Shakespeare had little formal education beyond a few years in his local grammar school. In a poem praising him as a great genius, his friend, Ben Jonson, concluded with something that had probably been a bit of a joke among his educated friends, that he had “small Latin and lesse Greeke”. When Shakespeare began working in the London theatre he found that all his colleagues were far better educated, some to a very high level, where they would have had a solid grounding in Latin and Greek culture and literature.

But Shakespeare was a fast learner and a prolific reader, and an intellect and talent far beyond that of his colleagues, and his lack of Greek wouldn’t have been a problem as he would have had access to translations of Latin and Greek texts.  His plays and poems are sprinkled with references to characters in classical literature, and in 1609 he wrote Troilus and Cressida, based on the Trojan War, depicted in Homer’s Iliad.

While other writers, like Christopher Marlowe, used Greek and Roman mythology, astrology and philosophy, showing off their knowledge, to create sophisticated, ‘educated’ imagery, Shakespeare would find the perfect classical reference to illuminate some aspect of a character. There are 53 classical allusions in Titus Andronicus, 39 in Antony and Cleopatra, 38 in Love’s Labour Lost, 37 in A Midsummer Night’s Dream, 31 in Cymberline, 26 in Coriolanus, 25 in Romeo and Juliet, 25 in All’s Well that Ends Well, 25 in Pericles, 19 in Hamlet, 11 in Othello, 8 in Macbeth and  8 in King Lear. All of them are devices he uses to bring out aspects of his characters.

One of Shakespeare’s plays, Troilus and Cressida, is set during the Trojan War.  He may have got the idea from reading George Chapman’s translation of Homer. Shakespeare knew George Chapman, as they both worked in the London theatre at the same time, was not only a playwright but also a poet, and has been mentioned by many as Shakespeare’s rival to the mantel of greatest sonneteer. He was an educated man, and, although he doesn’t stand now as one of the top playwrights of the time, what he is still remembered for is as a translator of classical literature. His greatest work as translator is his Homer. He spent many years on it and began publishing his work in progress, the Iliad, in instalments, in 1598. Shakespeare would have been following the episodes, and he wrote his Troilus and Cressida in 1609.

Troilus and Cressida is not the story of the Trojan War as such. Homer deals in heroic storytelling, telling the tale of the war on a grand scale. His characters are more or less mechanical – they people the great story of the war. Shakespeare, on the other hand, writes dramas about people and their individual concerns. In this play the war is only the backdrop to the intensely personal story of the two young people. The story of Cressida and her lover, Troilus, is a human story that could happen anywhere, at any time, during any war. The other characters, too, could exist at any time.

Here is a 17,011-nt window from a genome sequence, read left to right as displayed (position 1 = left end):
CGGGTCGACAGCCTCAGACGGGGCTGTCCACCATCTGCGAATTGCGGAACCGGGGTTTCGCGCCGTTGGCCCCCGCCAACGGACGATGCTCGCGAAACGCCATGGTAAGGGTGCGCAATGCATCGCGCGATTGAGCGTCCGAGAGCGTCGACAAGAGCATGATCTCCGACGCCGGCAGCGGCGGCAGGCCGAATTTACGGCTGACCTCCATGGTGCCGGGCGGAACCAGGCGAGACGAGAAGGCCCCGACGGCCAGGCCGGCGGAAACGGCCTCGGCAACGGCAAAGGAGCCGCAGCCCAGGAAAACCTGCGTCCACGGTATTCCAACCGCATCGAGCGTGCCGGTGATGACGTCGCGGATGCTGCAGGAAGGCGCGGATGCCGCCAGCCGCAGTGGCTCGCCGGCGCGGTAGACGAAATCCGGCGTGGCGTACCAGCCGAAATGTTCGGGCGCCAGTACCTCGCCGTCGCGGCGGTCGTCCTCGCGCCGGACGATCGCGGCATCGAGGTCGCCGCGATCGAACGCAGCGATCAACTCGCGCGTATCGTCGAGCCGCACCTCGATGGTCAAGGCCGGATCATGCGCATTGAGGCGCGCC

As usual with Shakespeare, when he writes about real historical figures, as he does in his history and Roman plays, or, as in the case of Troilus and Cressida, about characters that appear in the fictions of earlier writers, he comes to own them for all time. There is no other way of looking at Brutus or Cassius or Richard III or Henry V or Cleopatra once Shakespeare has recreated them in his own Shakespearean image. Our perception of the young Troilus and Cressida of the Iliad, and indeed, the other characters, Agamemnon, Achilles, Ajax, Pandarus, Priam, Hecuba, Helen, Cassandra, and so on comes mainly from Shakespeare rather than from Homer. Each of those characters comes to life in Shakespeare’s hands in his Troilus and Cressida, and the fact that most of them bear no resemblance whatsoever to Homer’s characters is immaterial. We sit back and enjoy the drama with all its humour, joy, pain, suffering and tragedy. The result of Shakespeare’s treatment of the lovers is that they come across to all generations from the 17th Century to the present time, as people we might know, young lovers caught in the circumstances of the time and events in which they live.

Shakespeare was not particularly interested in mythology, history, geography – his interest in those things were that they were good sources for the dramas he made. His characters are all essentially Elizabethan English men and women set in mythological, historical and remote geographical settings. Troilus and Cressida are such Elizabethan characters. Homer barely mentions them but Shakespeare, with a nose for a good story, grasped them and made a story out of them. And so, apart from the fleeting references to Greek and Roman mythology in several plays, the way that Shakespeare used mythology was to look for things that would make plays that would bring the audiences in and let his imagination take over.


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